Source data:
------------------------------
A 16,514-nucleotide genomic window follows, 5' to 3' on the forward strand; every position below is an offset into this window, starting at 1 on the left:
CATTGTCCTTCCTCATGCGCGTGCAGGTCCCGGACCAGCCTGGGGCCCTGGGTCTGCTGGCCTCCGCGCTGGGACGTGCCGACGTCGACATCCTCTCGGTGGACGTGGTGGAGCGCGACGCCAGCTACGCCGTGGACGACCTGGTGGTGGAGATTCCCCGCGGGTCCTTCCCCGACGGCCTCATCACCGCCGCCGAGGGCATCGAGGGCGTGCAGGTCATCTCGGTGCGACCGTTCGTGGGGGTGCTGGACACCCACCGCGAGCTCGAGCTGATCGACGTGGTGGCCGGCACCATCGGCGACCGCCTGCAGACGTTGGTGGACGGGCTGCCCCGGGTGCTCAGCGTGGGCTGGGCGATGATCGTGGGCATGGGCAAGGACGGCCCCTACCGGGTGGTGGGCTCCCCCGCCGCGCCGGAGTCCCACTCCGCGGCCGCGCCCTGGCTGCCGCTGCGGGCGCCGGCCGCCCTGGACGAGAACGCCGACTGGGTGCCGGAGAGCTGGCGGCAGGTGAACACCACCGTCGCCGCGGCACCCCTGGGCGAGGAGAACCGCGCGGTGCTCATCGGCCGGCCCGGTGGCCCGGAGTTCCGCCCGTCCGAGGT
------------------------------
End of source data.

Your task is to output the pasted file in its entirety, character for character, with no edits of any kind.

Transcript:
A 16,514-nucleotide genomic window follows, 5' to 3' on the forward strand; every position below is an offset into this window, starting at 1 on the left:
CATTGTCCTTCCTCATGCGCGTGCAGGTCCCGGACCAGCCTGGGGCCCTGGGTCTGCTGGCCTCCGCGCTGGGACGTGCCGACGTCGACATCCTCTCGGTGGACGTGGTGGAGCGCGACGCCAGCTACGCCGTGGACGACCTGGTGGTGGAGATTCCCCGCGGGTCCTTCCCCGACGGCCTCATCACCGCCGCCGAGGGCATCGAGGGCGTGCAGGTCATCTCGGTGCGACCGTTCGTGGGGGTGCTGGACACCCACCGCGAGCTCGAGCTGATCGACGTGGTGGCCGGCACCATCGGCGACCGCCTGCAGACGTTGGTGGACGGGCTGCCCCGGGTGCTCAGCGTGGGCTGGGCGATGATCGTGGGCATGGGCAAGGACGGCCCCTACCGGGTGGTGGGCTCCCCCGCCGCGCCGGAGTCCCACTCCGCGGCCGCGCCCTGGCTGCCGCTGCGGGCGCCGGCCGCCCTGGACGAGAACGCCGACTGGGTGCCGGAGAGCTGGCGGCAGGTGAACACCACCGTCGCCGCGGCACCCCTGGGCGAGGAGAACCGCGCGGTGCTCATCGGCCGGCCCGGTGGCCCGGAGTTCCGCCCGTCCGAGGT